Thursday, September 24, 2009
I'm not sure what prompted me to write this post. It's just something I thought I'd talk about. Anyway, I know the subject matter is a bit dark for a book blog, but it is an issue that's pertinent to teenagers and is featured often in novels, so I think it's an important thing to think about and talk about. If you're not comfortable don't read; if you're really uncomfortable, email me and let me know.
Recently, four students from a Geelong school killed themselves. Not together, and they weren't kids who were all friends. In four separate instances, four kids committed suicide.
I was researching this (because I research a lot. I like to know things) and I found this startling fact: Suicide now accounts for one in seven deaths among males
aged 15 to 19 years. (This is in Australia.) There are a lot more very scary figures in this article, if you want to read it (it's just numbers and what influences these, but it's still scary.)
Australia's 60 Minutes did a segment on the deaths of the students in Geelong. It was never broadcast, because Jeff Kennett (former Vic Premier and BeyondBlue chairman) blocked it in court. I can understand why the families of the deceased students would be upset if the segment was shown, but the reasoning behind the segment being blocked was that it would encourage more teenagers to commit suicide.
I believe this is ridiculous.
Now here's the thing: there's something wrong with you if you think teenagers being informed about suicide will result in them knocking themselves. In fact, I believe that teenagers being informed about suicide won't even cause a suicidal teenager to be pushed over the edge. I think a segment on 60 Minutes about teen suicide might even start conversations betweeen kids and their parents. It would be an opening for discussion, a chance to talk about it without trying to find the right moment.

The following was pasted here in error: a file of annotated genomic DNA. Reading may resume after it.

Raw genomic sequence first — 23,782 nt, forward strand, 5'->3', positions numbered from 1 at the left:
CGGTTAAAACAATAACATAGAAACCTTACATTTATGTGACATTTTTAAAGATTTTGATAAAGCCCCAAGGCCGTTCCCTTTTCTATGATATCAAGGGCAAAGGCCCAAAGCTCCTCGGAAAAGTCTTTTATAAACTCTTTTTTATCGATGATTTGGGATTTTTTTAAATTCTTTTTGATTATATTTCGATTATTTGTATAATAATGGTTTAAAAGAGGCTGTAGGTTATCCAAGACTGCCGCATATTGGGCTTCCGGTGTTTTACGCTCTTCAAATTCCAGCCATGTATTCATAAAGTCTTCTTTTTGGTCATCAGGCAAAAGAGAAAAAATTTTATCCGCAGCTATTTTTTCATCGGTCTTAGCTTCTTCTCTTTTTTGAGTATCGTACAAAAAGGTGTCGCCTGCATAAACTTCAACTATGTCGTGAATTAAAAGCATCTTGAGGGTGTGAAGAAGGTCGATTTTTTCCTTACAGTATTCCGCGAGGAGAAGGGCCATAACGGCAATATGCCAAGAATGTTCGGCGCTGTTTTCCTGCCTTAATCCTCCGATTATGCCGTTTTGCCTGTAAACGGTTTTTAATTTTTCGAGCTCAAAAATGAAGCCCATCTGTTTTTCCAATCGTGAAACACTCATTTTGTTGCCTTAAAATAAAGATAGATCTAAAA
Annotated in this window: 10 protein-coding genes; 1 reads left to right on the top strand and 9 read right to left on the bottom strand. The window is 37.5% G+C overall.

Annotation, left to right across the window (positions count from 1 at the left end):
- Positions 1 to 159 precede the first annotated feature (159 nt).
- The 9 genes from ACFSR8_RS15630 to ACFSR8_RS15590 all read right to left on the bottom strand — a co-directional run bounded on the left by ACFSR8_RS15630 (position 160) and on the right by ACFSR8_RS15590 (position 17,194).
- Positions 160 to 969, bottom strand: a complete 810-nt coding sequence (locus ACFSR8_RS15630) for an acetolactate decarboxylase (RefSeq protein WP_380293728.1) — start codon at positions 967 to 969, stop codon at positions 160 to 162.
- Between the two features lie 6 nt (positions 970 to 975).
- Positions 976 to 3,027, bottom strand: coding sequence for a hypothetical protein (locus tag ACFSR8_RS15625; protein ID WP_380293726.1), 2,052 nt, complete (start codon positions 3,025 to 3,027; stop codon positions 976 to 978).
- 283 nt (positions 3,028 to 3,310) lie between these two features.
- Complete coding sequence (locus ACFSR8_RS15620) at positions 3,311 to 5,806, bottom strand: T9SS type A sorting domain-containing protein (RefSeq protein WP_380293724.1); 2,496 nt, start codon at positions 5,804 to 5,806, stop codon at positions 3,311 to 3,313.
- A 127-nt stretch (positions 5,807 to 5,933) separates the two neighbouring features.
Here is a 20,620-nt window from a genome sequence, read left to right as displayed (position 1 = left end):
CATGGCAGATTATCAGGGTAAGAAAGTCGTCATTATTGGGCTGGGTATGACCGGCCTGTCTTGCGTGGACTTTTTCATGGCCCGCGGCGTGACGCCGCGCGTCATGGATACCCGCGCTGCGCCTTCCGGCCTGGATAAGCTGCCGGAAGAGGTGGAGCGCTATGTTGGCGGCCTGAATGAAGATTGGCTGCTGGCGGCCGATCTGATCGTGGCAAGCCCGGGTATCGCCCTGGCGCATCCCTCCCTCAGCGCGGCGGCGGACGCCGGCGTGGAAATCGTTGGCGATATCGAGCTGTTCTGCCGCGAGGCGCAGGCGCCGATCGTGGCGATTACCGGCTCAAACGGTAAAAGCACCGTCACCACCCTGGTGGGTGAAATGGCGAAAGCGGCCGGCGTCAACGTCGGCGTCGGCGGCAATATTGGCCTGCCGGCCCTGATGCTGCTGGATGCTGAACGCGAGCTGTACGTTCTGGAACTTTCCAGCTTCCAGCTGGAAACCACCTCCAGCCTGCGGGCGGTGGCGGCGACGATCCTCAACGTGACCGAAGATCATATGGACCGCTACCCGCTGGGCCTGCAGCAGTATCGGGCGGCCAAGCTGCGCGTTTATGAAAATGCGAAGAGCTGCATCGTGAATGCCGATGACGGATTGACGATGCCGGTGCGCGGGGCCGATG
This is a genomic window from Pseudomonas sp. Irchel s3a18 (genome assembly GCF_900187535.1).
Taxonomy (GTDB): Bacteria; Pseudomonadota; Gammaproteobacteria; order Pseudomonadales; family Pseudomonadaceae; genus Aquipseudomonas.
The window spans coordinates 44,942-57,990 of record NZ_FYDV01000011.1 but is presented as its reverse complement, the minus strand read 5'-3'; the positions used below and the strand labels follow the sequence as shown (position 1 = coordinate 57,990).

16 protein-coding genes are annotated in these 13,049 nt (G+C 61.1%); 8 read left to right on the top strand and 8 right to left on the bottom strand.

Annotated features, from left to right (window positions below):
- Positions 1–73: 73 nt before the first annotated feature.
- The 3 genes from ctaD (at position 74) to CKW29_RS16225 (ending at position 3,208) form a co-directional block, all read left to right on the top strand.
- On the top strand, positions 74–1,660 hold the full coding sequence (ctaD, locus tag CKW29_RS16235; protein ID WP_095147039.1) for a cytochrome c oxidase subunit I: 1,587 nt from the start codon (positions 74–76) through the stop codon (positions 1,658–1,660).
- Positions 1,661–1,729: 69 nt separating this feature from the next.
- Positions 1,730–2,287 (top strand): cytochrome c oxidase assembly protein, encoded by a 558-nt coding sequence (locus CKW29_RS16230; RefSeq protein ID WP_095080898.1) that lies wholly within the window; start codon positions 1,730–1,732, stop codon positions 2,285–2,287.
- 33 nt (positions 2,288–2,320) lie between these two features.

Here's what I think: It sucks to be a teenager. People treat you like crap, you're often angry for no reason, you get sad and you can't ever remember a time when things seemed brighter (this isn't everyone, naturally, I'm just saying this is how it is for a lot of people). You can't see anything in the future except never doing well enough at school, or being tormented by your peers (because everyone is bullied on some level), or something else that seems insurmountable.
Largely, this is normal. A lot of kids will at some point be depressed. They need to be able to talk to their parents, and look for ways to feel better about themselves. They need people who are willing to talk to them and to help them.
But instead, it seems as if adults would rather keep the whole thing shut lest some kid see on 60 Minutes that some students have killed themselves and go, Hey! I could do that too!
Information about suicide, advice about how to kill yourself is readily available on the internet. We shouldn't shut up about the issue and think it'll go away, nor should we blame the internet or bullies or binge-drinking -- I think communication between teachers and students and parents and children and family and friends is the important thing. Listening to people when they need you to listen; reassuring them it does get better when they need to be reassured.
Anyway, this is a good article; have a look at the rest of the Reach Out website too.
So tell me, what do you think? Have you read any books lately that feature teen suicide? (Thirteen Reasons Why by Jay Asher is an excellent book that immediately springs to mind.)
Labels: thoughts on teenagerdom